amer culture ch 11

amer culture ch 11 - Anna Madziar LIB 133 Dr. Tebbe March...

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Anna Madziar LIB 133 Dr. Tebbe March 18, 2008 Chapter 11: Between “Two Endless Days” The Continuous Journey to the Promised Land 1.) Jews in Russia and Eastern Europe were forced to leave as settlers rather than sojourners because they felt that they could not return to their homeland. They were “political refugees” because the government had required Jews to live in the Pale of Settlement, a region stretching from the Baltic to the Black Sea. Jews were prohibited from owning land and therefore were forced to work in urban arrears where they earned their money as merchants and artisans. There was an abundance of anti-Semitic violence in Jewish towns. Pogroms (massacres of Jews and the destruction of their shops and synagogues) were especially dreaded and forced Jews to realize that Russia was not their homeland. By the beginning of WWI, 1/3 of all the Jews in Russia and in Eastern Europe had emigrated. Everyone spoke of America’s (“Garden of Eden”, “the golden land”) stories of freedom and a better life. They heard of high wages and their fears of persecution and extravagant dreams gave them courage to leave their homeland. They were “countryless people” whose migration to America seemed to be a continuation of their journey to Egypt, which occurred thousands of years ago. Jews saw themselves as exiles, unable to return to Russia as long as religious persecution persisted. They came to America penniless, but they had faith and courage. Jews were educated (most were literate). 2/3 of them were skilled workers. Only 3% of Jews returned home and half of the Jews were women. 2.) A new Jewish community blossomed in New York’s Lower East Side. They seemed to be living just as they had been in Russia: they resided and worked “within that small compass, meeting only people of their nationality.” Residents were trying to find sunlight and fresh air, to escape from the dark and stifling interiors of the dumbbell tenements. These were six to seven stories in height and seemed to represent a dumbbell. A narrow air shaft separated the apartment buildings and the only source of light was a window facing the street/ backyard. Typically these were packed with people and most didn’t have bathrooms (two on each floor of the facility). They would retreat to the park to escape confinement of the tenements. Parks were always crowded and sometimes had bands play at them. Jews began to form “networks” or “landsmanshafts” composed of people from the same town or district in Russia because they wanted company of people from “the old home.” Public bathhouses as well as delicatessens and candy stores had also became gathering places. In cafes, intellectuals were able to debate issues before rushing off to listen to lectures. People also enjoyed movie theaters, where it cost 5 cents to watch a half hour film.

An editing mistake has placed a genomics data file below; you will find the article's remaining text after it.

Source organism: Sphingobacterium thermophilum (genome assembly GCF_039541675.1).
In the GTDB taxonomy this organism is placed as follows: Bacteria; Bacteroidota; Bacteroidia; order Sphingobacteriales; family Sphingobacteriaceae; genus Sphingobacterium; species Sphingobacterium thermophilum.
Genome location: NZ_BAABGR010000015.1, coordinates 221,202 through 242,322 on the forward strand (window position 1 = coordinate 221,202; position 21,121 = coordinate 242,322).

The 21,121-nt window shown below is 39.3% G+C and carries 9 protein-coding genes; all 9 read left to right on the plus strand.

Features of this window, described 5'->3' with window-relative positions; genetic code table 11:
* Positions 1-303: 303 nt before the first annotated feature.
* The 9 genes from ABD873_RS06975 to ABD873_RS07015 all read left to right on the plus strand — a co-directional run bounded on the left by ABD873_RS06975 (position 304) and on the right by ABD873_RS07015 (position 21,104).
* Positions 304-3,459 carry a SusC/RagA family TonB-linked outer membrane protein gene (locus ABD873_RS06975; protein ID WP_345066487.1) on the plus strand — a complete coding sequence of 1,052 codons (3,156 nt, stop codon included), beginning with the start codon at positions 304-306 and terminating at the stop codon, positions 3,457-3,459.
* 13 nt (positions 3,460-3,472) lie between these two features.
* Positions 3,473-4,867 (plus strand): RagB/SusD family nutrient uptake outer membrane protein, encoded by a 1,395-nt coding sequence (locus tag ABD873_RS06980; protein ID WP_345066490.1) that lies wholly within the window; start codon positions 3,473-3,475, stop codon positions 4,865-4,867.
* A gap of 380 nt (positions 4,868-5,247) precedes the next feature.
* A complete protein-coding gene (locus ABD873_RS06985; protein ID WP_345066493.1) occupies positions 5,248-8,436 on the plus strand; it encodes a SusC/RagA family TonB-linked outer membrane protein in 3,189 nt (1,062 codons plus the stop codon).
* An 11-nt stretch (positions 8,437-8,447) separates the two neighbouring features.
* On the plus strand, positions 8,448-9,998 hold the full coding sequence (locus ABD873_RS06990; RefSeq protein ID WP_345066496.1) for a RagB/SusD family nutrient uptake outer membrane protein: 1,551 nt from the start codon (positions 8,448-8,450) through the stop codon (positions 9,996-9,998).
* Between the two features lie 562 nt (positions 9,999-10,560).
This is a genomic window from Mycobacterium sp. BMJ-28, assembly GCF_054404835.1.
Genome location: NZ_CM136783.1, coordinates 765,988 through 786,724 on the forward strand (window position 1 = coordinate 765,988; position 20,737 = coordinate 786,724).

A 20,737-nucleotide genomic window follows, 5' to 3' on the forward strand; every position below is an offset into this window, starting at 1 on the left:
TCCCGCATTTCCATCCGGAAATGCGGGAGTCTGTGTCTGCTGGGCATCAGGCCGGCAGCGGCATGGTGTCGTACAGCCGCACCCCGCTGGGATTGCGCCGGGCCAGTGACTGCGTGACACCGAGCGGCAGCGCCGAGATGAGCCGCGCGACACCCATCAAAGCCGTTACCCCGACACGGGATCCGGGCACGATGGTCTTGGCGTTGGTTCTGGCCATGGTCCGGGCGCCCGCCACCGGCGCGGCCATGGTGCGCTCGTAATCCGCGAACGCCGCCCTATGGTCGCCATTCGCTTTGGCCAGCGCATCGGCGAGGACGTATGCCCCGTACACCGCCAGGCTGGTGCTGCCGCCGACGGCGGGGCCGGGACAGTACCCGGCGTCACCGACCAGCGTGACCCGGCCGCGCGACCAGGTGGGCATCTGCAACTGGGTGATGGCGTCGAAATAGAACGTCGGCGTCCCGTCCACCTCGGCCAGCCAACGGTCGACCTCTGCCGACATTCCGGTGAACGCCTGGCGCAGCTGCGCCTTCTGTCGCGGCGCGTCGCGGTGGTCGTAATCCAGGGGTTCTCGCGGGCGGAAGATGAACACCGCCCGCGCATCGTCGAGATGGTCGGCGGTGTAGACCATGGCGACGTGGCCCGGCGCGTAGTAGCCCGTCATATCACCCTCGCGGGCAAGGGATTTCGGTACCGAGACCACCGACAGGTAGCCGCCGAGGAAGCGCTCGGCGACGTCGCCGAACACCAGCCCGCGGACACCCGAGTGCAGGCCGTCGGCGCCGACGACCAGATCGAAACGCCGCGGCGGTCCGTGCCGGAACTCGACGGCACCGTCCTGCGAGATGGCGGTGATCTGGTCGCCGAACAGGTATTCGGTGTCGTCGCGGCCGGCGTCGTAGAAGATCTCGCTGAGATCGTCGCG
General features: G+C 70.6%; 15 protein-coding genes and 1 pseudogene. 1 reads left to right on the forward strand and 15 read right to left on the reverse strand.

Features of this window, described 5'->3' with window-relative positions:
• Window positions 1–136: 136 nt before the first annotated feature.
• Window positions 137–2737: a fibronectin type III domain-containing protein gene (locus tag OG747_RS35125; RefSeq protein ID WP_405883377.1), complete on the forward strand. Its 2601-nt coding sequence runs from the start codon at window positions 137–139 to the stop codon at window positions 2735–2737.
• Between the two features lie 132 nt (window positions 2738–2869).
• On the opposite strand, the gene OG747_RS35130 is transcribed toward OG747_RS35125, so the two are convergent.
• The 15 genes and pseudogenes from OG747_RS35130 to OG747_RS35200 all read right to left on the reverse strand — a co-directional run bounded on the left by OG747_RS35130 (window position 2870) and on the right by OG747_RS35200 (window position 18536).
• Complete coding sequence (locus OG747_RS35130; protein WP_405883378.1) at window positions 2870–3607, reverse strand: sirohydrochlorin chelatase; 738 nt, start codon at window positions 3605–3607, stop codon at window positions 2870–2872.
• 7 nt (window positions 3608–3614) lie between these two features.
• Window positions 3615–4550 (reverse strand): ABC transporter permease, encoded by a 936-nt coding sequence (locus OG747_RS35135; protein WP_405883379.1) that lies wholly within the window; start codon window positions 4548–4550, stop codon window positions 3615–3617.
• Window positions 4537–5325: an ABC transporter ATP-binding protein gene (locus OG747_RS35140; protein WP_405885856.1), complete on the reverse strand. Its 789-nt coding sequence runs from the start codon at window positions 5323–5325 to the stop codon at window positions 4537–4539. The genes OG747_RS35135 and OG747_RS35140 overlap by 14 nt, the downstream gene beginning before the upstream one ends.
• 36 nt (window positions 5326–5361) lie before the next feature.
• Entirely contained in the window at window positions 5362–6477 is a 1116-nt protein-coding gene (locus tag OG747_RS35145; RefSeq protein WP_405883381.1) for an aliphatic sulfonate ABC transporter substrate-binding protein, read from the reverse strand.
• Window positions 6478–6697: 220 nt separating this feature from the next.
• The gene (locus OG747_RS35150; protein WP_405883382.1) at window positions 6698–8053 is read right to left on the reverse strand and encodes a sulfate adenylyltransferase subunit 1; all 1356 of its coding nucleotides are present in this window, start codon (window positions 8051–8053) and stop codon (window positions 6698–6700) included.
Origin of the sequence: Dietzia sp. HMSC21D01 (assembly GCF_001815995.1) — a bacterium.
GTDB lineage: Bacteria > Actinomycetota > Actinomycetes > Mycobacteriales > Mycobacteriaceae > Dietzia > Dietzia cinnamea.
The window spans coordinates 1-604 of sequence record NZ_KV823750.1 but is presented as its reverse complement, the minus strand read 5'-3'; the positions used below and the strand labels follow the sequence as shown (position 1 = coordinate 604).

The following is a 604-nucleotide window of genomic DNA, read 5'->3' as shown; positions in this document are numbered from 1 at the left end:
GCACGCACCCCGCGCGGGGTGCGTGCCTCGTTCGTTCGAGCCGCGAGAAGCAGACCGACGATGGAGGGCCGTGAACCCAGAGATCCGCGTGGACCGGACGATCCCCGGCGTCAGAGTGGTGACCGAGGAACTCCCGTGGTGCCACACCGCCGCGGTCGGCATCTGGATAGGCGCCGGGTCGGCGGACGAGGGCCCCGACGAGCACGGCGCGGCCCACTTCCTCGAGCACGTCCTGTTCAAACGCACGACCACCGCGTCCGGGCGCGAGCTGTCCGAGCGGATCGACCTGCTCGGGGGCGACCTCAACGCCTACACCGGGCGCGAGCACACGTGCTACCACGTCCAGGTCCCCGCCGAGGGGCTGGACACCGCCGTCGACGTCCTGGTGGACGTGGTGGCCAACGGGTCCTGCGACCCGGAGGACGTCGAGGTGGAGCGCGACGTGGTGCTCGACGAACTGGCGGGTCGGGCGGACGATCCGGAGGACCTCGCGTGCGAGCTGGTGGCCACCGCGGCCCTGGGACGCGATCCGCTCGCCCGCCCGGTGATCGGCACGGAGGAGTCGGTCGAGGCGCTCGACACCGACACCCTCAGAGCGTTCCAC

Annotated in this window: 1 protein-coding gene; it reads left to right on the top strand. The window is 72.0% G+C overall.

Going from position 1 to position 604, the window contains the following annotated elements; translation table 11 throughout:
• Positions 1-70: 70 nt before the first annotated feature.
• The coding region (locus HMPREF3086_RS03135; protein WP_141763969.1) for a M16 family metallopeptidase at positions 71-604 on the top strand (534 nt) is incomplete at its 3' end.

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This note was uploaded on 04/17/2008 for the course LIB 133 taught by Professor Tebbe during the Spring '08 term at MCPHS.

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amer culture ch 11 - Anna Madziar LIB 133 Dr. Tebbe March...

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